Gameplay - 8/10
For the action-oriented style of RE5, the gameplay is great. There are slow and fast paced levels, an abundance of weapons, varying degrees of exploration, and even a number of puzzles, although none of them are very challenging. You occasionally get a break from normal gameplay to participate in interactive action cut-scenes or on-rails segments. The game can be as strategic as you want it to be. Often times areas will contain special items or layouts that you can tactically take advantage of, but you can usually ignore them completely and simply brute-force the enemies with your weapons or explosives of choice. You might think twice about trying that on the harder difficulties, though. Sometimes you have the option of taking cover behind walls or crates, peeking out to shoot, and it usually means there's something worth hiding from. There is also a decent variety of enemies, ranging from your average grunt to twisted and dangerous creatures (not all of which are bosses). Enemies are more evasive than ever, sometimes dodging abruptly or bending in ways that shouldn't be possible when you aim at them. You can also manage your inventory and buy/upgrade weapons or items between levels, or from the game menu before starting a level. If you die, you can make adjustments to your equipment as you see fit before retrying.
My main issue with the gameplay is that it's too formulaic. They shake things up a little, but it can almost be reduced to "fight horde, fight another horde, fight horrendous boss creature." The bosses are probably the best part, because unless you have massive firepower you really do need to strategize and coordinate with your partner, but the "fight horde" part gets old. Not enough to make the game feel totally stale (and the game isn't terribly long anyways), but enough to be annoyed. After a few scenarios where enemies attack by the dozen, invariably supported by crossbow or dynamite wielding nuisances in the back or on platforms, I really do find myself wishing they came up with a more creative way to challenge me, not just "let's throw more guys at him than he can handle!" This partially comes from the complete shift to action. They really committed themselves to it this time around. There were many similar hordes in RE4, but here they've almost completely eliminated suspense, fear, and environment-based hazards. The majority of the game happens in blazing sunlight, and the scariest thing you can encounter is an enemy around the corner that doesn't trigger the "you're being ambushed" music. This actually gets better as the game goes along though. Things get darker and more exciting as things progress. All of these complaints have to be put in perspective, of course. In the overall scheme of things, the game plays very nicely and is very entertaining.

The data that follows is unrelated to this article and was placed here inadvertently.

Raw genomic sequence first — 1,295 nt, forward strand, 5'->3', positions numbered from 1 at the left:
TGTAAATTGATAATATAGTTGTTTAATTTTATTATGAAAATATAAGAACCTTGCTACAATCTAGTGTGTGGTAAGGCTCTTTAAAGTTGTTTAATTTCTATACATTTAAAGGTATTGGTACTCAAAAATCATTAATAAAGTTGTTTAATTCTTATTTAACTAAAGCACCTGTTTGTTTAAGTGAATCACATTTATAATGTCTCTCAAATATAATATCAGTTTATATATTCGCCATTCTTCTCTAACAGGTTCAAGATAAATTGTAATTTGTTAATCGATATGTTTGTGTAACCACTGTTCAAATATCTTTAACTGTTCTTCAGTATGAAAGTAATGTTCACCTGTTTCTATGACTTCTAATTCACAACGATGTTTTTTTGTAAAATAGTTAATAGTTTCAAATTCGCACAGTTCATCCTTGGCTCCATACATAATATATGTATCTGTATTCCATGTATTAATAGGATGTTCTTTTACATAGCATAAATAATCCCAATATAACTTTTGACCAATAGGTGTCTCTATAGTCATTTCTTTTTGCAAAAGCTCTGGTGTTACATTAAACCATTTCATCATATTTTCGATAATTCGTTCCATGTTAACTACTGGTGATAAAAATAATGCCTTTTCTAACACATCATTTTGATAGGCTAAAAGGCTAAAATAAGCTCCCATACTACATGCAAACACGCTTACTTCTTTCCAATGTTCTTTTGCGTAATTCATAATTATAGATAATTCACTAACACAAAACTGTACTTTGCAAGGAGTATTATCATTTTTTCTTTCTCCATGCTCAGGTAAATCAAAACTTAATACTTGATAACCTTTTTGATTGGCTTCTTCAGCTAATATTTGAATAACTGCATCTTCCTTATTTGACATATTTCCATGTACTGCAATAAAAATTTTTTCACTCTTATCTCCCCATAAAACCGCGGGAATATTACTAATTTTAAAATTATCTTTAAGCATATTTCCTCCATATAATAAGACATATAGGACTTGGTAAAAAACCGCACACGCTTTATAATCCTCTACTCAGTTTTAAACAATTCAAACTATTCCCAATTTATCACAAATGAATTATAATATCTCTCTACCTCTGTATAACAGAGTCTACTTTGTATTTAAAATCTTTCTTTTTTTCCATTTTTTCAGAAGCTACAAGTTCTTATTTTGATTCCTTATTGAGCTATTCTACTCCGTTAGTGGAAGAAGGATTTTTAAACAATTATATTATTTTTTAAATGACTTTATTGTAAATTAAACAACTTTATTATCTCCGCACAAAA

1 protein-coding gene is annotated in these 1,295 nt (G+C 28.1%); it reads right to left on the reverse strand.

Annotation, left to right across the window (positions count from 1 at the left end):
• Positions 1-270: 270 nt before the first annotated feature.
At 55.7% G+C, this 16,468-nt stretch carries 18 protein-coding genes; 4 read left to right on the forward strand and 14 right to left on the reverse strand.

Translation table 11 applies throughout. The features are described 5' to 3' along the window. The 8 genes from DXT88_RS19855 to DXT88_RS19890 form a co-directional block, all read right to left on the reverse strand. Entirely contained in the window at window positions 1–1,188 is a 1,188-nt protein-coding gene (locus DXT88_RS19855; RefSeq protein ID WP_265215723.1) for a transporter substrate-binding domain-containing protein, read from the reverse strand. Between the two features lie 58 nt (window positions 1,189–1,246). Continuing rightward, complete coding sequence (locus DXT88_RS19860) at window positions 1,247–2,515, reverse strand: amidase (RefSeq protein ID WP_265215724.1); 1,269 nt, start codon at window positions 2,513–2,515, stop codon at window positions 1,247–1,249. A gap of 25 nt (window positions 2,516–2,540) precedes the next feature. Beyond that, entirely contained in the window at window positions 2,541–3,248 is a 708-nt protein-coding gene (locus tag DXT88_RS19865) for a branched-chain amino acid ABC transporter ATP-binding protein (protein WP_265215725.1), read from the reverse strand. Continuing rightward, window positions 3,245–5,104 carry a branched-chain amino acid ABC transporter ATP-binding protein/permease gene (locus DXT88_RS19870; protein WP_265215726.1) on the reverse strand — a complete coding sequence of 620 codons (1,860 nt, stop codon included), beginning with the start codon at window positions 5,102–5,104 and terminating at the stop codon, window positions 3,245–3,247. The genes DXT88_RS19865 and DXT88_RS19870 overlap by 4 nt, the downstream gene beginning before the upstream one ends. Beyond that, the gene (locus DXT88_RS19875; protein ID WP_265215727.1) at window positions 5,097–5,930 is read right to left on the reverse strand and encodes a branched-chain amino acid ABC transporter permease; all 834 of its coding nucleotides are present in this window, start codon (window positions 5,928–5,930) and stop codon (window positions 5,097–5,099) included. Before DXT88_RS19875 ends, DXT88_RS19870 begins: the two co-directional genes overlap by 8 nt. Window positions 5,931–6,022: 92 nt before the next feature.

The cooperative nature of the game has to be addressed. Since the game involves two players for the duration of the game, one naturally wants to know how good the game is with or without a partner. Many people say the game is very frustrating with the AI partner, and that at best it makes for a diminished play experience. It is my opinion that there are significant trade-offs in both cases, and that you can have a blast even with a CPU assisting you. I've done well on levels on all difficulties in this manner, and all it takes is getting familiar with how the AI behaves. When something requires you to split up, there is often a choice to go yourself or send your partner, giving you flexibility, and when there is no choice, the partner usually does a decent job. I'd like to present some advantages and disadvantages for human and AI partners, just to give people an idea of what I mean about trade-offs.
Advantages of a CPU partner:
-Doesn't get lost
-You can always call it back and have it at your side whenever you want
-Will give you any item it picks up upon request.